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Chatterbox: Crowd Sorcery
Writing a fantasy story often involves world-building: creating the setting in which your story takes place. Physical location is an important part of this phase—the house, cavern, mountain, forest, town, ship, island, or any other space your characters inhabit. But it is more than just a place. Building a world may mean thinking about the history, art, music, language, clothing, and customs of the story’s people—how they earn a living, what they do on holidays, and what everyday objects they use.
Of course a writer can’t design every aspect of a culture. If you did that, you’d never get around to writing the story! But here is the key: you want to think carefully enough about these things so that the reader believes your fantasy world goes on beyond the edges of your story. You want this imaginary world to feel real. And you do that with some well-placed, clear, creative details.
So let’s do some world-building! Please come up with objects, places, words ... any ideas for a fantasy story’s world. Tools, animals, types of clothing, dwellings—any of these and more may become necessary elements in our story! You may suggest as many as you like, or even post a strange word and let others suggest meanings. If you want, you can also write a sentence using the word or describing the fantasy place. Here are two examples:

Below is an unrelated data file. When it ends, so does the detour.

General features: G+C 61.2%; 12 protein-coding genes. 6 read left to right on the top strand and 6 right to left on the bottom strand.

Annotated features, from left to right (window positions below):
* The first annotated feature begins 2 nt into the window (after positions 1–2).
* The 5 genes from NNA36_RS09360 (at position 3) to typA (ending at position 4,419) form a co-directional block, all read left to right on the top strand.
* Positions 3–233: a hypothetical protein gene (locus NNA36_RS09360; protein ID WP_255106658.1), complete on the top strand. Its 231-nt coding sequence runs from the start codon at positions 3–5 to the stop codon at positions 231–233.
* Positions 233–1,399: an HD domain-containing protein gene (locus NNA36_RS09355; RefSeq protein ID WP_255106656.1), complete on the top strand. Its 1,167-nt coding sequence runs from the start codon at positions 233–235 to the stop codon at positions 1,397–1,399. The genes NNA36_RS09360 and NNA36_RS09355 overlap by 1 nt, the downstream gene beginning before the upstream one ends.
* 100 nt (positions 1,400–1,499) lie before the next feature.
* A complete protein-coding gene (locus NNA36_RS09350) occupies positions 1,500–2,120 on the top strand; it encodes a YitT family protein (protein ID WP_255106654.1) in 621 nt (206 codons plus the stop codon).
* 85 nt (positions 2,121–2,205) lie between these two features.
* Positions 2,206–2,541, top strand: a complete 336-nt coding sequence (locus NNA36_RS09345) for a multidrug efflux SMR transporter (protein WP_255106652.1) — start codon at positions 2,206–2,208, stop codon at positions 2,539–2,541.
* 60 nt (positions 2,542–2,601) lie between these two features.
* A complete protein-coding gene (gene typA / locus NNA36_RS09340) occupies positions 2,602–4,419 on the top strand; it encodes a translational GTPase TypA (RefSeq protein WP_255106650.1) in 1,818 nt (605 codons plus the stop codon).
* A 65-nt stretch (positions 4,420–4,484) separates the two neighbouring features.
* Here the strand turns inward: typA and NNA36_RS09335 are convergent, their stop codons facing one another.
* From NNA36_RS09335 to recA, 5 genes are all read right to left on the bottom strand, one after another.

haloris – a lantern that gives off both light and a pleasant scent. It is used by people who live near the swamps to counter the odors of mud and decay.
“Quill’s boots sank into the moss, deeper at each step, and ahead she could see a swamp, moonbeams glittering on pools that lapped around the tree roots. Catching the stench of stagnant water, she pulled the haloris lamp from her pack and set it alight.”
gnawk – a large, black bird with a raucous cry and uneven feathers that always look ruffled and untidy. Gnawks have a fondness for pecking and chewing on rope, and they are notorious for setting free dogs and farm animals tied with ropes. They unmoor boats tied to docks, and have been known to free certain fortunate prisoners.
Can you see how story ideas practically ooze from your Fantasy Dictionary, once you get your imagination going?
(April 23, 2014 - 10:11 am)